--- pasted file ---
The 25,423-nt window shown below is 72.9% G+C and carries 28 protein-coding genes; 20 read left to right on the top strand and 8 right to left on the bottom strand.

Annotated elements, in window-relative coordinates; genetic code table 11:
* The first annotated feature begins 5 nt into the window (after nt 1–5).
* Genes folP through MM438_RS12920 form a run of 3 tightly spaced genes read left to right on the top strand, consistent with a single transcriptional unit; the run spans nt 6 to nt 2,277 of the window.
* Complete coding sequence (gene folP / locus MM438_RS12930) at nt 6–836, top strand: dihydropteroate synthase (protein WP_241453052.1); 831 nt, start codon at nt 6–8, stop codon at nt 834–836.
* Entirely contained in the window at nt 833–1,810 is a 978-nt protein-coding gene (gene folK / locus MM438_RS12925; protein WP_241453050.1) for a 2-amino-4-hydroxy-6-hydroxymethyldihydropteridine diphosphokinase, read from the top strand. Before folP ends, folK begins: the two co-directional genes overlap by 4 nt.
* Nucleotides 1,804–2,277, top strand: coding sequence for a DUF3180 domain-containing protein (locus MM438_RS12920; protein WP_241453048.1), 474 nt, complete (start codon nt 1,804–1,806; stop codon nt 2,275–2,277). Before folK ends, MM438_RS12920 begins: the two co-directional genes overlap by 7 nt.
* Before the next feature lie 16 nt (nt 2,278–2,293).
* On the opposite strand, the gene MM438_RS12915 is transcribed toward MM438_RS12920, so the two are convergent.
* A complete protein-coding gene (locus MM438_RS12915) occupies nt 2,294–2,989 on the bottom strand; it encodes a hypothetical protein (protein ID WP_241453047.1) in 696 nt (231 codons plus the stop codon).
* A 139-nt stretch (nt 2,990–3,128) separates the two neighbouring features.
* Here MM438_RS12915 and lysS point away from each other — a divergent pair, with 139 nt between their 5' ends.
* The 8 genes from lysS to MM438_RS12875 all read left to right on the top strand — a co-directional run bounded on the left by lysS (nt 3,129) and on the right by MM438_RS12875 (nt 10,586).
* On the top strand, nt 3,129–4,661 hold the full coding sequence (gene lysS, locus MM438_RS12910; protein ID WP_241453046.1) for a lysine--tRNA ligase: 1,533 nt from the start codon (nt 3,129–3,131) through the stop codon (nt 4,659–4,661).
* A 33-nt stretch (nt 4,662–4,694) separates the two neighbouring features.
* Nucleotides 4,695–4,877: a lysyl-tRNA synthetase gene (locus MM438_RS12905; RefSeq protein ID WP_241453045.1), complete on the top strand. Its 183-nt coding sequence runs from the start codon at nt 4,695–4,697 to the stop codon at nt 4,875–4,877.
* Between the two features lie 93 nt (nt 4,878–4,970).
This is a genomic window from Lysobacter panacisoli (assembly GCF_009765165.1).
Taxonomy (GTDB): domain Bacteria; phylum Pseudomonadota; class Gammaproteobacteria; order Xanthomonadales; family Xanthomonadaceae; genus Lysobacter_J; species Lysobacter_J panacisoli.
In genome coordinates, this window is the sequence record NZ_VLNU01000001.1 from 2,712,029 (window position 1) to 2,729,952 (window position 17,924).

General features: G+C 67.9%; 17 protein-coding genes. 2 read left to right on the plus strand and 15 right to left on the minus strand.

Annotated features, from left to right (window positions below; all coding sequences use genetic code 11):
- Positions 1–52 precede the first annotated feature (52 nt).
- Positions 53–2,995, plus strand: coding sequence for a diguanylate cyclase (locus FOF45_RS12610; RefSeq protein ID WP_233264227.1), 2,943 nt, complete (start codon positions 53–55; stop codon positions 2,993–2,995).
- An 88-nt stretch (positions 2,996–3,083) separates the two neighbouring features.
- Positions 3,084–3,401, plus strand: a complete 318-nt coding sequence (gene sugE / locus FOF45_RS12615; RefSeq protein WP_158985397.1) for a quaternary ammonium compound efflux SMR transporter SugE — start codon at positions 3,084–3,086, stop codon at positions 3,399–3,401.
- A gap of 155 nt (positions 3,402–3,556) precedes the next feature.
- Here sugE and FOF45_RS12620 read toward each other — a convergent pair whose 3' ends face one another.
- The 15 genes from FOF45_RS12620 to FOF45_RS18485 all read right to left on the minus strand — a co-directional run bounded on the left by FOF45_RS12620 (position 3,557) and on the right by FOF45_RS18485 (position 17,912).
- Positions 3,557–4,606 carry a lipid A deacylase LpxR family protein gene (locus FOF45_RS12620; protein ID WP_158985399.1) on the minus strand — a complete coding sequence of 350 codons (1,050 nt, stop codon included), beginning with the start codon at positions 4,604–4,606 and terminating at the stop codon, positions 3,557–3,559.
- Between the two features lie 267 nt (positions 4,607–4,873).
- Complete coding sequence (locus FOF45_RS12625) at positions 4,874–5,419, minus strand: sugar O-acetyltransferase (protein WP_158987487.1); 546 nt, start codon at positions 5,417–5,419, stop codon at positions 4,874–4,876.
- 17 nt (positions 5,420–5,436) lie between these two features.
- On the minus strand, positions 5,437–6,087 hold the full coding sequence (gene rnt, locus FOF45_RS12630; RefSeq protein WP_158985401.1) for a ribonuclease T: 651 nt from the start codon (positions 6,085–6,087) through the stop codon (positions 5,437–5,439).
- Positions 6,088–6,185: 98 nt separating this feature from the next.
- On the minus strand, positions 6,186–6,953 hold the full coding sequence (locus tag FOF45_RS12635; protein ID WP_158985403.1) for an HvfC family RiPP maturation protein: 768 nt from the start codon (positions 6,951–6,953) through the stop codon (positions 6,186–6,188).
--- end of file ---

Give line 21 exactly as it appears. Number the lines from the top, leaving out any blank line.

General features: G+C 67.9%; 17 protein-coding genes. 2 read left to right on the plus strand and 15 right to left on the minus strand.